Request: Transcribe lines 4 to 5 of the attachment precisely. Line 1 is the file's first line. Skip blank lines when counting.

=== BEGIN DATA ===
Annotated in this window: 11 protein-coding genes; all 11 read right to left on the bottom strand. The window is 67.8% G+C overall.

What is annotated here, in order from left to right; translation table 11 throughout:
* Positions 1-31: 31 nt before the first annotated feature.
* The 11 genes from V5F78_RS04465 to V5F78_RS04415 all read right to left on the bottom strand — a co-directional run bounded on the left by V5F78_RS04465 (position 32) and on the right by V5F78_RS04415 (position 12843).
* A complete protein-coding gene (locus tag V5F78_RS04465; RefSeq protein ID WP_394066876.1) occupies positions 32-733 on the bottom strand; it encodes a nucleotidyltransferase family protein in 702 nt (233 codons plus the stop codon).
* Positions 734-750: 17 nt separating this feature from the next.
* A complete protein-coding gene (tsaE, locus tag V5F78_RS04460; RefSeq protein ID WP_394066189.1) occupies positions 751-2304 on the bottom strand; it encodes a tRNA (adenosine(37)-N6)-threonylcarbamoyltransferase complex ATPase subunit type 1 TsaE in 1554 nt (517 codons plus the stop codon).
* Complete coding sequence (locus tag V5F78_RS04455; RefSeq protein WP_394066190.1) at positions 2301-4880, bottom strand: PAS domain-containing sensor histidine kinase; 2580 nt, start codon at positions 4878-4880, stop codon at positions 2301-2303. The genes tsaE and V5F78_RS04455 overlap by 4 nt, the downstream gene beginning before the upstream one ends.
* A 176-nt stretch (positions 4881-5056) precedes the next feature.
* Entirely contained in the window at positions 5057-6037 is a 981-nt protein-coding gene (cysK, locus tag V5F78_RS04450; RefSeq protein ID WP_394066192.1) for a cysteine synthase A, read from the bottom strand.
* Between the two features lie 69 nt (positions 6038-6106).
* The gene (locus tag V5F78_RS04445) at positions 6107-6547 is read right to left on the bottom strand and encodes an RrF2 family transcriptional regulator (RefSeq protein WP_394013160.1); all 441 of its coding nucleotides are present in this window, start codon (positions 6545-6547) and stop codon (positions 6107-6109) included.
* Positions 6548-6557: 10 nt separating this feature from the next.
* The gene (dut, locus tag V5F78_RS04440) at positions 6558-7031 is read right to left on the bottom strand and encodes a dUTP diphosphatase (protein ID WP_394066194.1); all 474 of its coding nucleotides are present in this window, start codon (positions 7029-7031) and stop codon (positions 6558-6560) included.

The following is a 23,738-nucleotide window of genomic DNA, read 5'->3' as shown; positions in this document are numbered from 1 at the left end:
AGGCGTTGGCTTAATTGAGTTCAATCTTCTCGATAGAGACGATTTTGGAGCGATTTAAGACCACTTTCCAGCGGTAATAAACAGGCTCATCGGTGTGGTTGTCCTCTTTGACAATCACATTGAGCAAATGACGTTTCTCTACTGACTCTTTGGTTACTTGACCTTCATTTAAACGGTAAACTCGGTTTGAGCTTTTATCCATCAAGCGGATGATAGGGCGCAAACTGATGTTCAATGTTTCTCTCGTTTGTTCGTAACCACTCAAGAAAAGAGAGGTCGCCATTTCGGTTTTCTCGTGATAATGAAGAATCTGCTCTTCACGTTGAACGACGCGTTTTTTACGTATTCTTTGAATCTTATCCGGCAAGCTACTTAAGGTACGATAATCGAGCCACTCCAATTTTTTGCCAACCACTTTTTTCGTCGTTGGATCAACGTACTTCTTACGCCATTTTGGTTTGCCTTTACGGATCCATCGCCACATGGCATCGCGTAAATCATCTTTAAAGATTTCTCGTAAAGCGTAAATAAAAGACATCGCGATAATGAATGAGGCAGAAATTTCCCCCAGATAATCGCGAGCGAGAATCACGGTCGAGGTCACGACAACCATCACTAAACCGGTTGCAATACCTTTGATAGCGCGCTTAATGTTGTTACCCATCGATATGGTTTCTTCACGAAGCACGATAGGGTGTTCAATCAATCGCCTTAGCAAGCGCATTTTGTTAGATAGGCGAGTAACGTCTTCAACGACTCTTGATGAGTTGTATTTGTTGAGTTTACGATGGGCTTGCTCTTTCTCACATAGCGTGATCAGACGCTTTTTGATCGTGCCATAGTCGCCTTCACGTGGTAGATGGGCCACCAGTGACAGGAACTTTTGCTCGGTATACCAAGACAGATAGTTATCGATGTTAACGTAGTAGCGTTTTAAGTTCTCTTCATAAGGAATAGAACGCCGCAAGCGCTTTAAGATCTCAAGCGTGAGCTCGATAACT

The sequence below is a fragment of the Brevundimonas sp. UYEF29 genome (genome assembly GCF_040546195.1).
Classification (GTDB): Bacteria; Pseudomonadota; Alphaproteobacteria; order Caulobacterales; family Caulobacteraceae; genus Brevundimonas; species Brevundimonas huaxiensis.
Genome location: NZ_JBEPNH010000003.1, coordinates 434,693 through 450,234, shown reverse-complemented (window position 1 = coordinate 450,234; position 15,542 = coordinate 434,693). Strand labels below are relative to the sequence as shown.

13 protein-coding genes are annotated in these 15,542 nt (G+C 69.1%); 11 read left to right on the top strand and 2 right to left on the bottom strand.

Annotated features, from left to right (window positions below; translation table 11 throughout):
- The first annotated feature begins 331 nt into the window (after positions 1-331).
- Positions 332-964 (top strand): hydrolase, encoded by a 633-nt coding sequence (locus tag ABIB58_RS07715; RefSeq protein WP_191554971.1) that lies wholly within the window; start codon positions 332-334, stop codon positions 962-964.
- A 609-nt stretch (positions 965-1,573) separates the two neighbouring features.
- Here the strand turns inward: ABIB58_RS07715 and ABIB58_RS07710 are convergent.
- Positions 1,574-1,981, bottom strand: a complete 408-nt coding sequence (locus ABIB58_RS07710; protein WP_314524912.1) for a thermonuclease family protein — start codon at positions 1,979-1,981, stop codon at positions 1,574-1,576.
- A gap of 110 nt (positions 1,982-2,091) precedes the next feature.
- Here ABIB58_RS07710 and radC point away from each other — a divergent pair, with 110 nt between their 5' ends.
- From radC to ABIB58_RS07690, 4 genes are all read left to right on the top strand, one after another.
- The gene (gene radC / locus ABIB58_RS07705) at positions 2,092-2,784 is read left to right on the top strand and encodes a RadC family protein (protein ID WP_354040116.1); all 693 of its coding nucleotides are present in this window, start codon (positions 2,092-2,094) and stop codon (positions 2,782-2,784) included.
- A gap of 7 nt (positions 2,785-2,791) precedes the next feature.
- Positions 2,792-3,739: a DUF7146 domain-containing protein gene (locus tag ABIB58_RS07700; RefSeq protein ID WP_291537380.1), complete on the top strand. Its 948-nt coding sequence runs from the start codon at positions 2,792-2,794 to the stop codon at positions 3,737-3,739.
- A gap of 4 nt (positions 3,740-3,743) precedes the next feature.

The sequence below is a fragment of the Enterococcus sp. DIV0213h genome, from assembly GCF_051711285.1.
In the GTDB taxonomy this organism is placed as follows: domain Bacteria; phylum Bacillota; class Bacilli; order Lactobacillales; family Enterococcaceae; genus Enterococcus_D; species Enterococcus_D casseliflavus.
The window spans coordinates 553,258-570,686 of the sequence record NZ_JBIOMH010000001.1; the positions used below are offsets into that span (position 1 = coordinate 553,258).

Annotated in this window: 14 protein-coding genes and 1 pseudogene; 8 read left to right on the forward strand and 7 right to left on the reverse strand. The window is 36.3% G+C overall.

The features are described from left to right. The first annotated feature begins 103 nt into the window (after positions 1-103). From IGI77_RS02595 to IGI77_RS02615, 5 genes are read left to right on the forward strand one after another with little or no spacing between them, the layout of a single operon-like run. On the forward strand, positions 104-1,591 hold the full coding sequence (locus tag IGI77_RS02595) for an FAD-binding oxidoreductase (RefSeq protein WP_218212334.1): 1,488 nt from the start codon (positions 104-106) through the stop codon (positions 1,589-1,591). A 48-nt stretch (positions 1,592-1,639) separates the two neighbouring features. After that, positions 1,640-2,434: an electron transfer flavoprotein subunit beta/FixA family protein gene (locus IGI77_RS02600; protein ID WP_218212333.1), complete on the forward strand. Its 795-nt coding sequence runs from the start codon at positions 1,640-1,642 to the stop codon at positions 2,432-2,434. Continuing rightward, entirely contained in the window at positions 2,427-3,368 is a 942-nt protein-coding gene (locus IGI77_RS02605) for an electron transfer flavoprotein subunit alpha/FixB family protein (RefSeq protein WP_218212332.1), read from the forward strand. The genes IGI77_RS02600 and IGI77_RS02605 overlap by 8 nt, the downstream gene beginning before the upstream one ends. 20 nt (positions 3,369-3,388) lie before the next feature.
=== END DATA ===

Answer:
* The 11 genes from V5F78_RS04465 to V5F78_RS04415 all read right to left on the bottom strand — a co-directional run bounded on the left by V5F78_RS04465 (position 32) and on the right by V5F78_RS04415 (position 12843).
* A complete protein-coding gene (locus tag V5F78_RS04465; RefSeq protein ID WP_394066876.1) occupies positions 32-733 on the bottom strand; it encodes a nucleotidyltransferase family protein in 702 nt (233 codons plus the stop codon).